Equine Nutrition Gaps During the Winter
With the dreary days of winter upon us, decreased sunshine and plummeting temperatures take a notable effect on our horse’s nutrition.
By this time in the year, green grass is long gone and last year’s hay is aging. Properly cured hay stores well in terms of the major calorie sources (fiber and carbohydrates) but it does suffer some important nutrient losses. The longer hay sits around, the greater the loss of some vitamins and minerals. By understanding the deficiencies in older hay you can help maintain optimal nutrition for your horse even over the long winter months.
Green grass is the horse’s largest source of omega-3 fatty acids and vitamin E. There are moderate amounts of omegas and vitamin E in fresh hay but amounts decline rapidly as the hay ages. Curing and storage reduce the natural fat content of hay to 50% or less of the value in fresh pasture, primarily by the loss of fragile omega-3 fatty acids. Omega-3 fatty acid supplements help replace these losses. Specific omega requirements for horses have not been fully elucidated, but daily omega-3 supplementation is recommended around 2 to 4 ounces daily.
Freshly harvested hay is rich in a pigment called beta-carotene which is the major precursor of vitamin A. As hay ages, levels of beta-carotene drop and the hay begins to lose its light green color. This is a reliable sign that the hay’s vitamin A value has dropped. Many tissues are affected by insufficient vitamin A such as the skin, eyes, coat, thyroid and ovaries. Good levels of Vitamin A promote good vision, skin health, bone formation, immunity, fetal development, and gum health. When hay is 6+ months old it is recommended to start supplementing with at least 20,000IU of Vitamin A.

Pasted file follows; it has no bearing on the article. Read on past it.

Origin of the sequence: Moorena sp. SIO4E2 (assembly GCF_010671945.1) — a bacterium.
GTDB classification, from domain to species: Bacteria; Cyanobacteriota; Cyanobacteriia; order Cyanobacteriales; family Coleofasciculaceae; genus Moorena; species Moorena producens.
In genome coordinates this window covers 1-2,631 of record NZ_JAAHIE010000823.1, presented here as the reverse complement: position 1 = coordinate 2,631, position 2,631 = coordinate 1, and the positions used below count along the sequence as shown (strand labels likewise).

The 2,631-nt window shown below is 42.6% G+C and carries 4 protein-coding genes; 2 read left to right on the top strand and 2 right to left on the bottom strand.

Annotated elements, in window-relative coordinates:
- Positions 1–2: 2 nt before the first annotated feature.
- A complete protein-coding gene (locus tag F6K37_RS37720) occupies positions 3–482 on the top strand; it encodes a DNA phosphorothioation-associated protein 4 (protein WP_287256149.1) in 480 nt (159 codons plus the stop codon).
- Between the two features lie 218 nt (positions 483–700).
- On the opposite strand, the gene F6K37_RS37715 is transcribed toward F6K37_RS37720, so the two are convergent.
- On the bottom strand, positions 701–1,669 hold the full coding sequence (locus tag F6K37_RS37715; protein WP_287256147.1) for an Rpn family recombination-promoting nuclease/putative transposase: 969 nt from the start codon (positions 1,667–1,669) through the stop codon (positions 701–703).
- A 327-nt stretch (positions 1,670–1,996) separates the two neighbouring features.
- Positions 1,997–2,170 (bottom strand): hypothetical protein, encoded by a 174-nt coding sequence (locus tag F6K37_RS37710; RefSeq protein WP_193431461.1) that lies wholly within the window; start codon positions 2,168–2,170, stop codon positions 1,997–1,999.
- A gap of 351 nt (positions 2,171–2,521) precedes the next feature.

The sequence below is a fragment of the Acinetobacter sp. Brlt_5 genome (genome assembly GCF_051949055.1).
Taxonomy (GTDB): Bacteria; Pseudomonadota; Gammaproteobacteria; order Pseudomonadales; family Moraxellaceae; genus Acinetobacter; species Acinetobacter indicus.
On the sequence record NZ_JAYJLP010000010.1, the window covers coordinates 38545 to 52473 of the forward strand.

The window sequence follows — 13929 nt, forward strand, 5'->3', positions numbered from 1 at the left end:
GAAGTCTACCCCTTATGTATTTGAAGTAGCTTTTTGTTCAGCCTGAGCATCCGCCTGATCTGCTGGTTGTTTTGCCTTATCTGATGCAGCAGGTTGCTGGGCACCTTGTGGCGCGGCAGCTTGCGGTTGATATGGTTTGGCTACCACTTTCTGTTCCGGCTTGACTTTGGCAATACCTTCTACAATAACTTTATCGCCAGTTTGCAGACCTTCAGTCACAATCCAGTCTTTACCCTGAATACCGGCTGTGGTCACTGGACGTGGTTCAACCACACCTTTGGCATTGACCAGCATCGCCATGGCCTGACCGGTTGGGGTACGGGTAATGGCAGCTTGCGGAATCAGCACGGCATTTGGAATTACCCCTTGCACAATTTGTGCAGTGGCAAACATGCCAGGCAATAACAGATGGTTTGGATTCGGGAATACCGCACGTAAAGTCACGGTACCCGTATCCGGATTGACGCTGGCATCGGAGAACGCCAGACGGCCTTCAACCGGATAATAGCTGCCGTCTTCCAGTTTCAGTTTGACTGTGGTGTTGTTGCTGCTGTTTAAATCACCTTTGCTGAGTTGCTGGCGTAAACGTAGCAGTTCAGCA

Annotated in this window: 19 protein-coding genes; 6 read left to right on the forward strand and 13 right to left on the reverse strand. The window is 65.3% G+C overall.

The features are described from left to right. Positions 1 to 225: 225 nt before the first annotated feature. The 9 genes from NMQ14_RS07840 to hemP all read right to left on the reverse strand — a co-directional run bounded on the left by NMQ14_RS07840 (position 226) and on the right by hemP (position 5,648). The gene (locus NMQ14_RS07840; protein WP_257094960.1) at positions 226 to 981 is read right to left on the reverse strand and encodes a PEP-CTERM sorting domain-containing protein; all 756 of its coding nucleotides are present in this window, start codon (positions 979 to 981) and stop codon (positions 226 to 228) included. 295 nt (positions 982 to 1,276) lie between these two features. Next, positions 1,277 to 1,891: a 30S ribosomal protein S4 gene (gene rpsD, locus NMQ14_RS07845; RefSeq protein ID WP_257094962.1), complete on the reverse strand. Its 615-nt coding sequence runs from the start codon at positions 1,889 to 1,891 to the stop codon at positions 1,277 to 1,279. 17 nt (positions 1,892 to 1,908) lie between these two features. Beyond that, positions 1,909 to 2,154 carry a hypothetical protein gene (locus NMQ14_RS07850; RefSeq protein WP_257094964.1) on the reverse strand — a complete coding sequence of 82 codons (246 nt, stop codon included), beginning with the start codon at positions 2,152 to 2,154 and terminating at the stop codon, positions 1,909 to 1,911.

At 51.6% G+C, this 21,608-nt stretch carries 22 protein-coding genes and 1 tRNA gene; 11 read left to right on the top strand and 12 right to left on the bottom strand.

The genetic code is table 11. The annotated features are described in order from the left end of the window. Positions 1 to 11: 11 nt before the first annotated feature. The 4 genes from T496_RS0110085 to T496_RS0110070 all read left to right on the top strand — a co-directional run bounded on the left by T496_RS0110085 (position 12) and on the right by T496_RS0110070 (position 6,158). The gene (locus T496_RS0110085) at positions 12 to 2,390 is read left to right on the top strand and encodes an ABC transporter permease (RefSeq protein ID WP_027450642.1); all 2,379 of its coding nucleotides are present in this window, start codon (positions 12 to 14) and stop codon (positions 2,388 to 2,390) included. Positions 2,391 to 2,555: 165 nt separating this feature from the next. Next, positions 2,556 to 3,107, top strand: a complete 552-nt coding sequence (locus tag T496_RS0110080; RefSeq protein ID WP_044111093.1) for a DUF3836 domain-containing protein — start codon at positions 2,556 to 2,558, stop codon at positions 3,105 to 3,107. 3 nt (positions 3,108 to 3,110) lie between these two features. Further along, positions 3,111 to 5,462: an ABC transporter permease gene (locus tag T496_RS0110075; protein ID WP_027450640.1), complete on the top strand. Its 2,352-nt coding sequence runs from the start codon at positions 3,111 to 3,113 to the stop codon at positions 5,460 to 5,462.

Both vitamin A and vitamin E are fat soluble vitamins and require adequate fat for absorption and transport. Fat is also required for the conversion of beta-carotene to active vitamin A. This is another good reason for supplementing with healthy fats, such as found in ExcelEQ ProElite.
Vitamin C is another important nutritional factor, rich in fresh pastures but very rapidly declines when hay is cut, cured, and stored. The horse is capable of making his own vitamin C, but this may not be enough for optimal levels especially as blood levels of vitamin C are known to drop sharply over the winter months. Vitamin C is important for a strong immune system and healthy skin, lung and tendon/ligament tissues.
When looking at the breakdown of the horticulture of the forages we feed, it is easy to see where our horses can lack nutritionally in the winter time. What is most important to remember is that we don’t necessarily have to stack the horses with more supplements, we simply need to help them become more soluble to what they are receiving through grains and forage.